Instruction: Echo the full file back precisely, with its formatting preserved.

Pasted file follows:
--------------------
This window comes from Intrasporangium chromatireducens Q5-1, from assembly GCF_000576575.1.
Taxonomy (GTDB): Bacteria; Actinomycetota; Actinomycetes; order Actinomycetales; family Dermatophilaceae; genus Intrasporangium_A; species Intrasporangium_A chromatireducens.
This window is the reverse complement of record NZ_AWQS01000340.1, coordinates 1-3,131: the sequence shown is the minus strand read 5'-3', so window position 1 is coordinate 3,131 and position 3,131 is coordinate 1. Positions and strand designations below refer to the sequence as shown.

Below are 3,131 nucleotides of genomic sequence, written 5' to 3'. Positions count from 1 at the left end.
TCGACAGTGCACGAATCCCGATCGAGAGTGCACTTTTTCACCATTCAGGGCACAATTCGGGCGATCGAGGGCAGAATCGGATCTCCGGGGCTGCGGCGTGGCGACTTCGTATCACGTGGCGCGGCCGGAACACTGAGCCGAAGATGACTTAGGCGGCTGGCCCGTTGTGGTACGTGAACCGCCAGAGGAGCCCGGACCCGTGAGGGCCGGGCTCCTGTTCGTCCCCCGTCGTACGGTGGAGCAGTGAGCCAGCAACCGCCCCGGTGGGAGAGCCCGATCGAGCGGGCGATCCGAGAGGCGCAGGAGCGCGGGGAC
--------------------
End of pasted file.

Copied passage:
This window comes from Intrasporangium chromatireducens Q5-1, from assembly GCF_000576575.1.
Taxonomy (GTDB): Bacteria; Actinomycetota; Actinomycetes; order Actinomycetales; family Dermatophilaceae; genus Intrasporangium_A; species Intrasporangium_A chromatireducens.
This window is the reverse complement of record NZ_AWQS01000340.1, coordinates 1-3,131: the sequence shown is the minus strand read 5'-3', so window position 1 is coordinate 3,131 and position 3,131 is coordinate 1. Positions and strand designations below refer to the sequence as shown.

Below are 3,131 nucleotides of genomic sequence, written 5' to 3'. Positions count from 1 at the left end.
TCGACAGTGCACGAATCCCGATCGAGAGTGCACTTTTTCACCATTCAGGGCACAATTCGGGCGATCGAGGGCAGAATCGGATCTCCGGGGCTGCGGCGTGGCGACTTCGTATCACGTGGCGCGGCCGGAACACTGAGCCGAAGATGACTTAGGCGGCTGGCCCGTTGTGGTACGTGAACCGCCAGAGGAGCCCGGACCCGTGAGGGCCGGGCTCCTGTTCGTCCCCCGTCGTACGGTGGAGCAGTGAGCCAGCAACCGCCCCGGTGGGAGAGCCCGATCGAGCGGGCGATCCGAGAGGCGCAGGAGCGCGGGGAC